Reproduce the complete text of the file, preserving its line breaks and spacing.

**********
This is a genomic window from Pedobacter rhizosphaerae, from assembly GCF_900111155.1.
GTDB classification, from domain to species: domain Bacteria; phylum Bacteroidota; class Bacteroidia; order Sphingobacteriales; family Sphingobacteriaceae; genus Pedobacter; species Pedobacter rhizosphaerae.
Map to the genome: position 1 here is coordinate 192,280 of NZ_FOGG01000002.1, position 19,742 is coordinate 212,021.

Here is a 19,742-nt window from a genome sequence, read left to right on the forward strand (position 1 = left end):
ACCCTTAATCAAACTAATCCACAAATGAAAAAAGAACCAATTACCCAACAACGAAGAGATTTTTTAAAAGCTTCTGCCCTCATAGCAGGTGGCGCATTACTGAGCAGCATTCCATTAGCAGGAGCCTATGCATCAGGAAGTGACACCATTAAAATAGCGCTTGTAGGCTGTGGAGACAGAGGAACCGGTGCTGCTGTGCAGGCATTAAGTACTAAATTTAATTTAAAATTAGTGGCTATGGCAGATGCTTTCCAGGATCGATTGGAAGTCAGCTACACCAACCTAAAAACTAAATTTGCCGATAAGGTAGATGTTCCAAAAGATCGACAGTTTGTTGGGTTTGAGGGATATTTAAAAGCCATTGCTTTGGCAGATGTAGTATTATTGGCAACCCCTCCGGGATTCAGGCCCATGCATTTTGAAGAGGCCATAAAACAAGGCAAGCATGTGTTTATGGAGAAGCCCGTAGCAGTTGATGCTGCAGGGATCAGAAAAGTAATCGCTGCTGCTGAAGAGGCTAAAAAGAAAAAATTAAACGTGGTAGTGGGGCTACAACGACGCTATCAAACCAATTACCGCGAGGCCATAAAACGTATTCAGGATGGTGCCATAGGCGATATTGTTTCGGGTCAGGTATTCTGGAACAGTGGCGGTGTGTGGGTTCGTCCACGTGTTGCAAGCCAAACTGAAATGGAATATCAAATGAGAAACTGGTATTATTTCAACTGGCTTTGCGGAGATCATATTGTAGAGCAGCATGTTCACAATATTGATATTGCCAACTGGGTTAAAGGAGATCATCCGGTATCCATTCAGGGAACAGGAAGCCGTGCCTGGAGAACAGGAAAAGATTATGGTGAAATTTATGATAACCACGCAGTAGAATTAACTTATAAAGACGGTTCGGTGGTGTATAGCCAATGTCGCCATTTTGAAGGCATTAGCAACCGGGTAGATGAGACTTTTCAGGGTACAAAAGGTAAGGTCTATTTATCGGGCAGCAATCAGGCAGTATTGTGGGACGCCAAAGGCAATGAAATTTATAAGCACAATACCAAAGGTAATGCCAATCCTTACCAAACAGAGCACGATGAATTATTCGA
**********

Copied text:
This is a genomic window from Pedobacter rhizosphaerae, from assembly GCF_900111155.1.
GTDB classification, from domain to species: domain Bacteria; phylum Bacteroidota; class Bacteroidia; order Sphingobacteriales; family Sphingobacteriaceae; genus Pedobacter; species Pedobacter rhizosphaerae.
Map to the genome: position 1 here is coordinate 192,280 of NZ_FOGG01000002.1, position 19,742 is coordinate 212,021.

Here is a 19,742-nt window from a genome sequence, read left to right on the forward strand (position 1 = left end):
ACCCTTAATCAAACTAATCCACAAATGAAAAAAGAACCAATTACCCAACAACGAAGAGATTTTTTAAAAGCTTCTGCCCTCATAGCAGGTGGCGCATTACTGAGCAGCATTCCATTAGCAGGAGCCTATGCATCAGGAAGTGACACCATTAAAATAGCGCTTGTAGGCTGTGGAGACAGAGGAACCGGTGCTGCTGTGCAGGCATTAAGTACTAAATTTAATTTAAAATTAGTGGCTATGGCAGATGCTTTCCAGGATCGATTGGAAGTCAGCTACACCAACCTAAAAACTAAATTTGCCGATAAGGTAGATGTTCCAAAAGATCGACAGTTTGTTGGGTTTGAGGGATATTTAAAAGCCATTGCTTTGGCAGATGTAGTATTATTGGCAACCCCTCCGGGATTCAGGCCCATGCATTTTGAAGAGGCCATAAAACAAGGCAAGCATGTGTTTATGGAGAAGCCCGTAGCAGTTGATGCTGCAGGGATCAGAAAAGTAATCGCTGCTGCTGAAGAGGCTAAAAAGAAAAAATTAAACGTGGTAGTGGGGCTACAACGACGCTATCAAACCAATTACCGCGAGGCCATAAAACGTATTCAGGATGGTGCCATAGGCGATATTGTTTCGGGTCAGGTATTCTGGAACAGTGGCGGTGTGTGGGTTCGTCCACGTGTTGCAAGCCAAACTGAAATGGAATATCAAATGAGAAACTGGTATTATTTCAACTGGCTTTGCGGAGATCATATTGTAGAGCAGCATGTTCACAATATTGATATTGCCAACTGGGTTAAAGGAGATCATCCGGTATCCATTCAGGGAACAGGAAGCCGTGCCTGGAGAACAGGAAAAGATTATGGTGAAATTTATGATAACCACGCAGTAGAATTAACTTATAAAGACGGTTCGGTGGTGTATAGCCAATGTCGCCATTTTGAAGGCATTAGCAACCGGGTAGATGAGACTTTTCAGGGTACAAAAGGTAAGGTCTATTTATCGGGCAGCAATCAGGCAGTATTGTGGGACGCCAAAGGCAATGAAATTTATAAGCACAATACCAAAGGTAATGCCAATCCTTACCAAACAGAGCACGATGAATTATTCGA